State-of-the-Art Research into the Left and Right Hemispheres
Almost the moment Mind Maps came into use another major piece of scientific research confirmed their validity as a brain-compatible thinking method. In California, Dr. Roger Sperry, who won a Nobel Prize for his research, confirmed that the evolutionarily latest part of the brain, the 'thinking cap' of the Cerebral Cortex, was divided into two major hemispheres, and those hemispheres performed a comprehensive range of intellectual tasks, called cortical skills. The tasks included: Logic, Rhythm, Lines, Color, Lists, Daydreaming, Numbers, Imagination, Word, Gestalt (seeing the whole picture). Sperry's own research confirmed that the more these activities were integrated, the more the brain's performance became co-operative, with each intellectual skill enhancing the performance of other intellectual areas. When you are Mind Mapping®, you are not only practicing and exercising the fundamental memory powers and information processing, you are also using your entire range of cortical skills.
The Mind Map is made even more powerful by the use of all the left and right brain-thinking tools, which enhance the clarity, structure and organization of your thinking. And because the Mind Map constructively uses the tools of Imagination, Association and Location, as well as the tools of the left and right brain, you can consider the Mind Map the ultimate thinking tool that incorporates all the significant and potent ways of thinking into its own structure.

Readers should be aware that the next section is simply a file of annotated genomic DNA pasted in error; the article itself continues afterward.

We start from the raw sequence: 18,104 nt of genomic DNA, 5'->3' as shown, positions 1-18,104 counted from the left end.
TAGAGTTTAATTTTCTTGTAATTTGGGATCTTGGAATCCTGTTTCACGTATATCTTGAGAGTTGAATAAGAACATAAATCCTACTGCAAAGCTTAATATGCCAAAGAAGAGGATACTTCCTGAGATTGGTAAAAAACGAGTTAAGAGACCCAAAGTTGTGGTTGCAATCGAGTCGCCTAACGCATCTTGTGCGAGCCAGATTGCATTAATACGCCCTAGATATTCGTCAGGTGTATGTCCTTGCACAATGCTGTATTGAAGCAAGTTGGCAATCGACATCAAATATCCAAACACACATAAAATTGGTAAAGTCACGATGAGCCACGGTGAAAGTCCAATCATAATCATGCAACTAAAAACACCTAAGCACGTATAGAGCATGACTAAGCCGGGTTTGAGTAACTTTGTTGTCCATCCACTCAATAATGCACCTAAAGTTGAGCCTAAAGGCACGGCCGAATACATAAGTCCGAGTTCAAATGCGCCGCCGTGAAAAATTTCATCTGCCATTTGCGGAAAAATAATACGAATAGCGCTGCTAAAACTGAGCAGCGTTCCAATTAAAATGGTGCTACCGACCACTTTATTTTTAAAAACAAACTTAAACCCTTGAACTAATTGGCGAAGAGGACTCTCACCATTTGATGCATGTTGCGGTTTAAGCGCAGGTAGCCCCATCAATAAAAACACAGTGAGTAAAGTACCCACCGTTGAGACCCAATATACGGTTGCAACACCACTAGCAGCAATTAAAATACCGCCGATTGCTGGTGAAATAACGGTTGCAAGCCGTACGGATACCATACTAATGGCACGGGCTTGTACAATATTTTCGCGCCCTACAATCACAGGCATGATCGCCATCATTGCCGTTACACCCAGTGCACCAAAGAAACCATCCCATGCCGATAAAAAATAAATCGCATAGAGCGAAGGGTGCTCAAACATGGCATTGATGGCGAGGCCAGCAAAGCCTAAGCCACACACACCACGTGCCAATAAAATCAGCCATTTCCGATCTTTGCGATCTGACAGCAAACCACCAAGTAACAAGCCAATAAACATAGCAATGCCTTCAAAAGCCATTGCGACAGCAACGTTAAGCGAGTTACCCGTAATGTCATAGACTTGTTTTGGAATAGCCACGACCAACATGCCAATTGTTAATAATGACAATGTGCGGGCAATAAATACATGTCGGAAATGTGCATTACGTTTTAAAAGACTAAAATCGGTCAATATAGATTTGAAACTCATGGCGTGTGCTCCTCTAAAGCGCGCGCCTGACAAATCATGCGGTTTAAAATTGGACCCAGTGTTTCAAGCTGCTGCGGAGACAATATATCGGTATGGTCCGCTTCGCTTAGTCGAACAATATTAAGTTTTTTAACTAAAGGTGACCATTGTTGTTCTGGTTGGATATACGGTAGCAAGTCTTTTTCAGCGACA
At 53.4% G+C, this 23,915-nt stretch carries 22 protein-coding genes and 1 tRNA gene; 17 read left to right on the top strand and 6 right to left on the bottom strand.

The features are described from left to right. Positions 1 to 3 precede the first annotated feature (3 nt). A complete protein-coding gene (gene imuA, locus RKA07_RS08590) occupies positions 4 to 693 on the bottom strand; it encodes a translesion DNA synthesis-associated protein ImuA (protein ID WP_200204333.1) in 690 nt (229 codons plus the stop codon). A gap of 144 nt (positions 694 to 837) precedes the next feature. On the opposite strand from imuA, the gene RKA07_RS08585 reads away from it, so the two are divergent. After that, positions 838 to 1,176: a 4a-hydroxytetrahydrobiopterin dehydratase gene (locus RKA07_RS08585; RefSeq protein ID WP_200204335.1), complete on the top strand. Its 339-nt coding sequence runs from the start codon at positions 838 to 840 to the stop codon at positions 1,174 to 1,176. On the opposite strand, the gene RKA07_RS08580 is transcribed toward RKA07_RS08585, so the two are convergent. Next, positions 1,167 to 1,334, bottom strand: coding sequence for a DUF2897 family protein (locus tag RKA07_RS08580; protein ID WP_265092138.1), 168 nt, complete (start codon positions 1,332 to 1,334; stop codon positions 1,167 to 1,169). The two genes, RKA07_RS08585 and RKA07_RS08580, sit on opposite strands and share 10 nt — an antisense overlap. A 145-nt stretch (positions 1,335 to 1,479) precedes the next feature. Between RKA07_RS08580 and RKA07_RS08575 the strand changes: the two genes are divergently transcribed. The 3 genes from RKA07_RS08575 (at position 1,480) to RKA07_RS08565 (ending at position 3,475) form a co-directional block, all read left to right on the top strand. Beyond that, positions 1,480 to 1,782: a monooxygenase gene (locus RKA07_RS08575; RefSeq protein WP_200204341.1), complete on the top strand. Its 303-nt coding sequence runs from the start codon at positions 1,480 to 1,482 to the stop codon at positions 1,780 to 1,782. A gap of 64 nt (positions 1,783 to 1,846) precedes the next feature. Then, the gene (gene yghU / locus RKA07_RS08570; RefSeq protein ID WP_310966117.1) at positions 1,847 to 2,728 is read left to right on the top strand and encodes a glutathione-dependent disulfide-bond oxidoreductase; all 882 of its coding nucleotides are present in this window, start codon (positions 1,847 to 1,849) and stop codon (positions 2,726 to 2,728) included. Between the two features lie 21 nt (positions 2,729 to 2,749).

The Power of Images
If the Radiant Thinking ability of the brain can be applied to the 'left cortical skill' of words, can the same power be applied to the 'right cortical skill' of imagination and images? In 1970 Scientific American magazine published Ralph Haber's research showing that individuals have a recognition accuracy of images between 85 and 95 percent. There is a well-known quote, "A picture is worth a thousand words". We associate and remember images because they make use of a massive range of your cortical skills, especially imagination. Images can be more evocative than words, more precise and potent in triggering a wide range of associations, thereby enhancing creative thinking and memory. These findings support the argument that the Mind Map is a uniquely appropriate tool. It not only uses images, it is an image.
Tony Buzan and Mind Mapping
Although people have been creating maps using an image-centered radial graphic organization technique for centuries, British psychology author Tony Buzan has made a claim to the origin of the Mind Map. He argues that 'traditional' outlines require that the reader scans the information from left to right and top to bottom, whilst the brain's natural preference is to scan the entire page in a non-linear fashion. Buzan also uses widespread assumptions about the cerebral hemispheres in order to promote the exclusive use of mind mapping over other forms of note making.
Tony Buzan has several registered trademarks on Mind Map and Mind Mapping.